Wednesday, 25 May 2011

US Congress to Palestinians - You do not exist

Congress to Palestinians: Drop dead - Opinion - Al Jazeera English
by MJ Rosenberg, Senior Foreign Policy Fellow at Media Matters Action Network.

If anyone had any doubt about whether the Palestinians would declare a state in September, they can't have them now.

On Tuesday, Prime Minister Binyamin Netanyahu delivered a speech to
Congress that essentially was a series of insults to Palestinians and
every insult was met by applause and standing ovations.

In fact, Netanyahu's appearance itself was an insult.

In the entire history of the United States, only four foreign leaders have addressed joint sessions of Congress more than once.

Minister Winston Churchill, America's great ally, addressed Congress
three times during World War II. President Nelson Mandela was honored
for destroying apartheid and freeing South Africa. Prime Minister
Yitzhak Rabin was recognised for opening negotiations with the
Palestinian people.

And now Netanyahu. For what?

In his
entire term in office he has done nothing but reject every request by
the United States that he take some action (like freezing settlements)
to promote Israeli-Palestinian negotiations. In the history of Israel,
there has been no prime minister as hardline on Palestinian rights and
as indifferent to the wishes of the United States as Netanyahu.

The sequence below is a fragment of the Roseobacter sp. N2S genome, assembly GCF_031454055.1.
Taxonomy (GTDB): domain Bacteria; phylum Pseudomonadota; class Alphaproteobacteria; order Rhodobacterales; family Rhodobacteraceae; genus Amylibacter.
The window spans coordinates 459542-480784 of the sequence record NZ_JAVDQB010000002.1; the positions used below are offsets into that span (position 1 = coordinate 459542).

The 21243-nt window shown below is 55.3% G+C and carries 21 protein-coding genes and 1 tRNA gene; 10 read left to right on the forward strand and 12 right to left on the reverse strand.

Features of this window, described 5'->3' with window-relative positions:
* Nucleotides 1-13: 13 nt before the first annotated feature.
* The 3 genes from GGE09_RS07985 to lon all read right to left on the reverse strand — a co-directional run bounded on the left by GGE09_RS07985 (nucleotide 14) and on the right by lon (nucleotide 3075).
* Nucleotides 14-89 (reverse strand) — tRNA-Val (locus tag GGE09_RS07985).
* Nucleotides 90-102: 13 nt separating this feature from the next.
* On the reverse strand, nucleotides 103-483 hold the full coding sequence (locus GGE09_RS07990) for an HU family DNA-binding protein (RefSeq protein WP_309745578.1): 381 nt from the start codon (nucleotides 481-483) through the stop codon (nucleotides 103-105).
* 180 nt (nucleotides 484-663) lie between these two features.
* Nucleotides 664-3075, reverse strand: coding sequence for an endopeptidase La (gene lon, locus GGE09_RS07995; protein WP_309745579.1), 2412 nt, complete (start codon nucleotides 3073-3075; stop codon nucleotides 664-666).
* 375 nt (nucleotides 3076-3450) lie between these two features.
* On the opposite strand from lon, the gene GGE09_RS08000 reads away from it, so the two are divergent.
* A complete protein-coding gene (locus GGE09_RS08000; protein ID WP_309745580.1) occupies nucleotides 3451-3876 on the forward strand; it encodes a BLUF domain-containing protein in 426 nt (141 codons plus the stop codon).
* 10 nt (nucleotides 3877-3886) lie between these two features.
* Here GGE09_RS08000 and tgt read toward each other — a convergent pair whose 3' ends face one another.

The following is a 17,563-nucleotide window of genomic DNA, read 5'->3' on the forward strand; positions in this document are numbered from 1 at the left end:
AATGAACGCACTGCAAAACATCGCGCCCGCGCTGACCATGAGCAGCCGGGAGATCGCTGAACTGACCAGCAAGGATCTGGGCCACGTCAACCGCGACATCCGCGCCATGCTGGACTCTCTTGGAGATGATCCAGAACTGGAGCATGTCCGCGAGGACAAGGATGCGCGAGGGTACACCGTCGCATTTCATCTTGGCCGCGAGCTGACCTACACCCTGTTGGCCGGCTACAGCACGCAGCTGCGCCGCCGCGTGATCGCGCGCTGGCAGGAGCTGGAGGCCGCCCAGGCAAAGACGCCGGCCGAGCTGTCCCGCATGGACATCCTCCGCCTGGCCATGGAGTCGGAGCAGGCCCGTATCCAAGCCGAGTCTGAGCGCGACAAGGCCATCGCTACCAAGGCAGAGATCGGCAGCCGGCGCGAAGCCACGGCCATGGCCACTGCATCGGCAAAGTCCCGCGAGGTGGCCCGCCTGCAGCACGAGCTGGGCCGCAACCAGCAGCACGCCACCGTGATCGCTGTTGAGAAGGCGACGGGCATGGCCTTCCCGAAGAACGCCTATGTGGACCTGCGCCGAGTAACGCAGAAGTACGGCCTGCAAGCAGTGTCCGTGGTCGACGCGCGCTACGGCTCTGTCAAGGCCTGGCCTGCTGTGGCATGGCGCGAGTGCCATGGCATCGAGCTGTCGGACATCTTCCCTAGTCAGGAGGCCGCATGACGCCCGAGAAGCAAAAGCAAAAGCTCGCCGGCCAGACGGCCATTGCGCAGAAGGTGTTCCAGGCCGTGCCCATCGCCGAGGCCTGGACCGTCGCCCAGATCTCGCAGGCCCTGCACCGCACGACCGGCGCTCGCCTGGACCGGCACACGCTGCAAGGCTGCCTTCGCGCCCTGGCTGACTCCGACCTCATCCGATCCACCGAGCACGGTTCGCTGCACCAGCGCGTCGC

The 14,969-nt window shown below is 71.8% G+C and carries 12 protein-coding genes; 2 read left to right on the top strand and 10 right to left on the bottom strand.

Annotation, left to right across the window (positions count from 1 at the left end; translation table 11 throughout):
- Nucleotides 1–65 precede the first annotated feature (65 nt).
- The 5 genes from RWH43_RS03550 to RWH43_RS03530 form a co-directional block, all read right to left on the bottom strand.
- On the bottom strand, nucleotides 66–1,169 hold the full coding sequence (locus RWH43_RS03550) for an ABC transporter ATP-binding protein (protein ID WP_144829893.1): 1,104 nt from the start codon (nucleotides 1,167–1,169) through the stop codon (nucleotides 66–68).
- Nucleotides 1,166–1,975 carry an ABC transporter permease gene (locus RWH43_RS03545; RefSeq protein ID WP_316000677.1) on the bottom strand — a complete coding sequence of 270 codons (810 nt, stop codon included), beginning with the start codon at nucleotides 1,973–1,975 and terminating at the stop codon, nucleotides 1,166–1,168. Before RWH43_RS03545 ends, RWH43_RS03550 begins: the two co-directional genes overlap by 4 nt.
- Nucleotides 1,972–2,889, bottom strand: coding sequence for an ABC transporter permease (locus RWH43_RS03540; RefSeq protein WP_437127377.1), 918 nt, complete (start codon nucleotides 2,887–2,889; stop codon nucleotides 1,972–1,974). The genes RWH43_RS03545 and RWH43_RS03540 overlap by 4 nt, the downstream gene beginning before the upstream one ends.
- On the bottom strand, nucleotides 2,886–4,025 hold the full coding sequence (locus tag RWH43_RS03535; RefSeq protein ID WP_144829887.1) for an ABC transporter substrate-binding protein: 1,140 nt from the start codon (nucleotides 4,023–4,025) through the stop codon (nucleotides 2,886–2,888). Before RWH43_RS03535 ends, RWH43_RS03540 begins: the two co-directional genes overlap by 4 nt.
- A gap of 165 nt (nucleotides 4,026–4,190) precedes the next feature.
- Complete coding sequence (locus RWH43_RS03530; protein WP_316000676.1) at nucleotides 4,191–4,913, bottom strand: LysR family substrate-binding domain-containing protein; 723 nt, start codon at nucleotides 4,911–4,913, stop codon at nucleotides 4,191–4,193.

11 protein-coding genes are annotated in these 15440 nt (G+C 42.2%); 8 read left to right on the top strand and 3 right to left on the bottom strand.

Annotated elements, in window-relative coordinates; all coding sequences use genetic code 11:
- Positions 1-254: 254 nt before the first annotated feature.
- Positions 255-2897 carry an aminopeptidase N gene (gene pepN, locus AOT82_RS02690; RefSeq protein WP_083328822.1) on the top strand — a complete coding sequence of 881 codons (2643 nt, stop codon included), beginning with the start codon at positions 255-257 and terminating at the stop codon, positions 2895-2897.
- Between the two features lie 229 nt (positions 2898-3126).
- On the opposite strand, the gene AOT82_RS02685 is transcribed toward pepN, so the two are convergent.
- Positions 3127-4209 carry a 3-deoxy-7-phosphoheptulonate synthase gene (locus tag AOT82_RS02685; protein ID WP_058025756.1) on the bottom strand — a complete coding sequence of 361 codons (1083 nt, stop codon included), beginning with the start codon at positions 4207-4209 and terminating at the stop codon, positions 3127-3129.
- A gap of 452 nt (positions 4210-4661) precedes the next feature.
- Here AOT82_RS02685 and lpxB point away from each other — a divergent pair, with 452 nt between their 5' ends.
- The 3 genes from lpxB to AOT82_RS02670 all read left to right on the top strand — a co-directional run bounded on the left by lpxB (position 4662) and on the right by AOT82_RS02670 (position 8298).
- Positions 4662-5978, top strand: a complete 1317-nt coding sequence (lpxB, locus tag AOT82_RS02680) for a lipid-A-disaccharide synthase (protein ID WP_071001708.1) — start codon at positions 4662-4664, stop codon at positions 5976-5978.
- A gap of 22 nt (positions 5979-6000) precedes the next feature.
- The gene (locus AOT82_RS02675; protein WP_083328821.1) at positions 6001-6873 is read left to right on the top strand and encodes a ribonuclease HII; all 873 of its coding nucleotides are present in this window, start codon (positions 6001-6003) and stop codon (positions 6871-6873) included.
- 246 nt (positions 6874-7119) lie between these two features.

So why was he invited to address a rare joint session?

was invited because the new Republican leadership of the House of
Representatives wanted to demonstrate, loudly and clearly, that Congress
will not support President Barak Obama in the event that he tries to
achieve an Israeli-Palestinian agreement.

And that is exactly
what the Netanyahu appearance today did demonstrate. The prime minister
unambiguously stated that he had no intention of making peace with the

He began by saying that, in point of fact, there is
no occupation, stating, that "in Judea and Samaria [the term Israeli
right-wingers use for the West Bank], Israelis are not foreign
occupiers" but the native inhabitants. (He cited Abraham and Isaiah from
the Bible!)

He said he might consider giving up some of that
land but not an inch of Jerusalem. Additionally, he said that Israel
would retain most settlements and insist on a military presence in the
Jordan Valley (thereby ensuring the any State of Palestine would be
locked in on both sides by Israel).

He said that Israel would
never negotiate with a Palestinian government that included Hamas,
whether democratically elected or not. He declared that not a single
Palestinian would be allowed to return to Israel; not even a symbolic
return would be acceptable to him.

There is little reason to
elaborate. Netanyahu today essentially returned to the policies that
Israel pursued before Yitzhak Rabin and Yasir Arafat agreed on mutual
recognition and the joint pursuit of peace.

And the worst part
is not the appalling things Netanyahu said, but how Congress received
them. Even Netanyahu's declaration that there is no Israeli occupation
was met with thunderous applause with the Democrats joining the
Republicans in ecstatic support. Every Netanyahu statement, no matter
how extreme, was met with cheers.

Netanyahu was also applauded
wildly when he invoked Palestinian terrorism over and over again, even